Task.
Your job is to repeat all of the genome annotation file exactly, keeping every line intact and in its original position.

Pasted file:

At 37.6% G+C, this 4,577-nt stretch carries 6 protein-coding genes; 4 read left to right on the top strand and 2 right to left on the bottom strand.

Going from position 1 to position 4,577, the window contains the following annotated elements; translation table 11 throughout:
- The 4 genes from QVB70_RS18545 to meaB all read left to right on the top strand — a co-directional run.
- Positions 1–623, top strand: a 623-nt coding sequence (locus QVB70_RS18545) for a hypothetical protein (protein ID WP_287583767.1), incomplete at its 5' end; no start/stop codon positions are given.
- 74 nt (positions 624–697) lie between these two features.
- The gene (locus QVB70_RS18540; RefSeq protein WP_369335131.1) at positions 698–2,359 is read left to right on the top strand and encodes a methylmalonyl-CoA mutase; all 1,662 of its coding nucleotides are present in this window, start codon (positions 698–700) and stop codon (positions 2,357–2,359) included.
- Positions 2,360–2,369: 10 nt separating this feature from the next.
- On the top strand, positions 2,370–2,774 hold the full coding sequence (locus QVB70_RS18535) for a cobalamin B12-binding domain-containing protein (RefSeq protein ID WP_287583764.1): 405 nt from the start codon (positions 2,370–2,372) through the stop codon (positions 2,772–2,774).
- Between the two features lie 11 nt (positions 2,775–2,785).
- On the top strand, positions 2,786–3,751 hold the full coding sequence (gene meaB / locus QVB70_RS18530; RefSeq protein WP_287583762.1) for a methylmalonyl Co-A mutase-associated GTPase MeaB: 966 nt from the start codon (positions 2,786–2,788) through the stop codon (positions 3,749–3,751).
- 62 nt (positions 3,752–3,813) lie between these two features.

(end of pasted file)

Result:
At 37.6% G+C, this 4,577-nt stretch carries 6 protein-coding genes; 4 read left to right on the top strand and 2 right to left on the bottom strand.

Going from position 1 to position 4,577, the window contains the following annotated elements; translation table 11 throughout:
- The 4 genes from QVB70_RS18545 to meaB all read left to right on the top strand — a co-directional run.
- Positions 1–623, top strand: a 623-nt coding sequence (locus QVB70_RS18545) for a hypothetical protein (protein ID WP_287583767.1), incomplete at its 5' end; no start/stop codon positions are given.
- 74 nt (positions 624–697) lie between these two features.
- The gene (locus QVB70_RS18540; RefSeq protein WP_369335131.1) at positions 698–2,359 is read left to right on the top strand and encodes a methylmalonyl-CoA mutase; all 1,662 of its coding nucleotides are present in this window, start codon (positions 698–700) and stop codon (positions 2,357–2,359) included.
- Positions 2,360–2,369: 10 nt separating this feature from the next.
- On the top strand, positions 2,370–2,774 hold the full coding sequence (locus QVB70_RS18535) for a cobalamin B12-binding domain-containing protein (RefSeq protein ID WP_287583764.1): 405 nt from the start codon (positions 2,370–2,372) through the stop codon (positions 2,772–2,774).
- Between the two features lie 11 nt (positions 2,775–2,785).
- On the top strand, positions 2,786–3,751 hold the full coding sequence (gene meaB / locus QVB70_RS18530; RefSeq protein WP_287583762.1) for a methylmalonyl Co-A mutase-associated GTPase MeaB: 966 nt from the start codon (positions 2,786–2,788) through the stop codon (positions 3,749–3,751).
- 62 nt (positions 3,752–3,813) lie between these two features.